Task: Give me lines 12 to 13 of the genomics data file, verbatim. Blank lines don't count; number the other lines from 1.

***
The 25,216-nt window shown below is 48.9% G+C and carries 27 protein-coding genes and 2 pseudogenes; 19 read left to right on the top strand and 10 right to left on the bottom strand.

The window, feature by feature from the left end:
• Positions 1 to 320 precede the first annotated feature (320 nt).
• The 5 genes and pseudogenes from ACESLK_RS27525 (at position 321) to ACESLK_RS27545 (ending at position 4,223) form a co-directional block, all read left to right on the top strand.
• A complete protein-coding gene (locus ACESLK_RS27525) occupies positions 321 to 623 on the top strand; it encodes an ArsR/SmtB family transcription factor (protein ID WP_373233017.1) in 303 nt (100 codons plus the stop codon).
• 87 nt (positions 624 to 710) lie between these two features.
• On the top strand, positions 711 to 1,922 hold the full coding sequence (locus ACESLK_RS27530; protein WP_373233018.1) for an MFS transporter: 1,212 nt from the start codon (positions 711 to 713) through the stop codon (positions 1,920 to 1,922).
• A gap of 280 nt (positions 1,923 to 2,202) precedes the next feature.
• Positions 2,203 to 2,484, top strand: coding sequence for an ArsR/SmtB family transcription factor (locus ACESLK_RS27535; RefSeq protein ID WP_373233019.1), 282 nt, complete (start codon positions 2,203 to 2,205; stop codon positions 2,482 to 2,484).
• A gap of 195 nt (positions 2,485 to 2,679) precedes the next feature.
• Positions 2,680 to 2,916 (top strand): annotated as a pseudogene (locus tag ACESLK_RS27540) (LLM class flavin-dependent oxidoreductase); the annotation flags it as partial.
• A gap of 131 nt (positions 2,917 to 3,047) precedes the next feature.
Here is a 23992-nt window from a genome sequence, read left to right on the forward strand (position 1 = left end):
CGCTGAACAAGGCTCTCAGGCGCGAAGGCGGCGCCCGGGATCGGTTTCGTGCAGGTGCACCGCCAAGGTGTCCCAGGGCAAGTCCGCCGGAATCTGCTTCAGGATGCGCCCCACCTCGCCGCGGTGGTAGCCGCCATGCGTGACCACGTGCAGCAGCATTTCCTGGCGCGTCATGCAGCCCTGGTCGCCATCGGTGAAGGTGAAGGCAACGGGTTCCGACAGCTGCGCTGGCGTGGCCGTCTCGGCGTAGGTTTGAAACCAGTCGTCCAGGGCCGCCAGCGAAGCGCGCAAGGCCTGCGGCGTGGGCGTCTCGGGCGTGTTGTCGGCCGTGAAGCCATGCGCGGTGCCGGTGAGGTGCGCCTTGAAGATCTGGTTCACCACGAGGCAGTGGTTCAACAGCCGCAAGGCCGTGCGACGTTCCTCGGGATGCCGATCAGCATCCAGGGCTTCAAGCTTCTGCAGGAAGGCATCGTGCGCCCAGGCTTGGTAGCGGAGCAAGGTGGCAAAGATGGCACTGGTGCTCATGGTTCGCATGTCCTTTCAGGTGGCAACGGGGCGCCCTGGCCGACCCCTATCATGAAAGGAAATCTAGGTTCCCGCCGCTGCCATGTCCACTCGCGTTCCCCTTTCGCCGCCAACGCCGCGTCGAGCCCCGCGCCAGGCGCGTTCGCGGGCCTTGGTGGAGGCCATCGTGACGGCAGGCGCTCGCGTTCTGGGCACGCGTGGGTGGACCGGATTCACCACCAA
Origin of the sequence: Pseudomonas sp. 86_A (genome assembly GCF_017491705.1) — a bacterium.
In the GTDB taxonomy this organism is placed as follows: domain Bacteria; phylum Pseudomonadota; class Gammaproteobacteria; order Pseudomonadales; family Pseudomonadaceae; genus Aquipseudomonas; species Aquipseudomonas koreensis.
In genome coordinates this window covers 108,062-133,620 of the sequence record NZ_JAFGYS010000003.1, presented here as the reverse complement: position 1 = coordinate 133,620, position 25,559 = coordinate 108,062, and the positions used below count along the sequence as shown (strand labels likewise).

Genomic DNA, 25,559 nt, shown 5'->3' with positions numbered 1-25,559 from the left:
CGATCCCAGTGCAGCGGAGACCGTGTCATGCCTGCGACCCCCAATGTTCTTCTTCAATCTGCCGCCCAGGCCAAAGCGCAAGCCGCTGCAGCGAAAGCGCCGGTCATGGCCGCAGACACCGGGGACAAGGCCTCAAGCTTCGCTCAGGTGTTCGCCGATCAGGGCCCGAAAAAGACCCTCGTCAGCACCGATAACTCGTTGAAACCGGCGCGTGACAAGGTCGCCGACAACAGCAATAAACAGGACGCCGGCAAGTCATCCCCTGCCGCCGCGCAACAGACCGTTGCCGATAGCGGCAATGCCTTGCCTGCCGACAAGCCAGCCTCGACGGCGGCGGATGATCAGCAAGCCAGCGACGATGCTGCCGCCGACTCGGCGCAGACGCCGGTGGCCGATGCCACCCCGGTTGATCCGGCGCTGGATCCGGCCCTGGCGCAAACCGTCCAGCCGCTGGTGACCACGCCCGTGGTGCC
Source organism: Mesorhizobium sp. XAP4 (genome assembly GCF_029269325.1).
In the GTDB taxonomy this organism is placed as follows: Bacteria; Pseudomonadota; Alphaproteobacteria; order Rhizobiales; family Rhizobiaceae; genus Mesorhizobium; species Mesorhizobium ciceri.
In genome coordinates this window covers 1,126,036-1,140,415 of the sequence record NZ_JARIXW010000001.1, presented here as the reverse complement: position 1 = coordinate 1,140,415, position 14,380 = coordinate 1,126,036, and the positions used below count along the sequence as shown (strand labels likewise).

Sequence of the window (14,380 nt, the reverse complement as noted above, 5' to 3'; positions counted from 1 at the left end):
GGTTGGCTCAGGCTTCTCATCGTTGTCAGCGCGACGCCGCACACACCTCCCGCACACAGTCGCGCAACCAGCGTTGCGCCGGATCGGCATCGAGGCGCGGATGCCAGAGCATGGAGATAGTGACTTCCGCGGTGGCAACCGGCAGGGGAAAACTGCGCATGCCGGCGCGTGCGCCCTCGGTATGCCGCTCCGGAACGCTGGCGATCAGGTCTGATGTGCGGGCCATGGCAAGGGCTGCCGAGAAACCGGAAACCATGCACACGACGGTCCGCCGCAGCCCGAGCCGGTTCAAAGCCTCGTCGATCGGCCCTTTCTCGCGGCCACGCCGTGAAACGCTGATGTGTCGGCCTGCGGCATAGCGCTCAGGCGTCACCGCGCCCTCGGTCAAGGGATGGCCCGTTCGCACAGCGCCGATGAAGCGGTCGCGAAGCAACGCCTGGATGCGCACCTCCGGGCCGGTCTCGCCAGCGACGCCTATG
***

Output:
• A gap of 131 nt (positions 2,917 to 3,047) precedes the next feature.
Here is a 23992-nt window from a genome sequence, read left to right on the forward strand (position 1 = left end):